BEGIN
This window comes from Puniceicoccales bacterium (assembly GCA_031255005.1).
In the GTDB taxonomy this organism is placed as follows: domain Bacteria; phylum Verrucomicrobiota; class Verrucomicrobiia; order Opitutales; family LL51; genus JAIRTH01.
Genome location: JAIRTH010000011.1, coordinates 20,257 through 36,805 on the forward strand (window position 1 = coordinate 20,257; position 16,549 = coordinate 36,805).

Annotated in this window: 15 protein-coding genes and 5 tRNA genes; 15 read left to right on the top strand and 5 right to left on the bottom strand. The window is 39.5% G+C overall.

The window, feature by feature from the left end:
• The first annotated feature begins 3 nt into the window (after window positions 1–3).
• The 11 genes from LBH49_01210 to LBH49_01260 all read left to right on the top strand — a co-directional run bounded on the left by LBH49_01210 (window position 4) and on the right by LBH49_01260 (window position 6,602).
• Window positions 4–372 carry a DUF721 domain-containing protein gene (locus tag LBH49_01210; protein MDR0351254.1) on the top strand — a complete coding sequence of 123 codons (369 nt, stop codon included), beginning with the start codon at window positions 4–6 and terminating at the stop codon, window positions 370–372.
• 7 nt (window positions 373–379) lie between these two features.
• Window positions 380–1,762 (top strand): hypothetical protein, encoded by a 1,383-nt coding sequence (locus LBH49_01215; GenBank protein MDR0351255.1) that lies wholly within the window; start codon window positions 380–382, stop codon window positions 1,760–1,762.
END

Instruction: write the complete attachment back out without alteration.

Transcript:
This window comes from Puniceicoccales bacterium (assembly GCA_031255005.1).
In the GTDB taxonomy this organism is placed as follows: domain Bacteria; phylum Verrucomicrobiota; class Verrucomicrobiia; order Opitutales; family LL51; genus JAIRTH01.
Genome location: JAIRTH010000011.1, coordinates 20,257 through 36,805 on the forward strand (window position 1 = coordinate 20,257; position 16,549 = coordinate 36,805).

Annotated in this window: 15 protein-coding genes and 5 tRNA genes; 15 read left to right on the top strand and 5 right to left on the bottom strand. The window is 39.5% G+C overall.

The window, feature by feature from the left end:
• The first annotated feature begins 3 nt into the window (after window positions 1–3).
• The 11 genes from LBH49_01210 to LBH49_01260 all read left to right on the top strand — a co-directional run bounded on the left by LBH49_01210 (window position 4) and on the right by LBH49_01260 (window position 6,602).
• Window positions 4–372 carry a DUF721 domain-containing protein gene (locus tag LBH49_01210; protein MDR0351254.1) on the top strand — a complete coding sequence of 123 codons (369 nt, stop codon included), beginning with the start codon at window positions 4–6 and terminating at the stop codon, window positions 370–372.
• 7 nt (window positions 373–379) lie between these two features.
• Window positions 380–1,762 (top strand): hypothetical protein, encoded by a 1,383-nt coding sequence (locus LBH49_01215; GenBank protein MDR0351255.1) that lies wholly within the window; start codon window positions 380–382, stop codon window positions 1,760–1,762.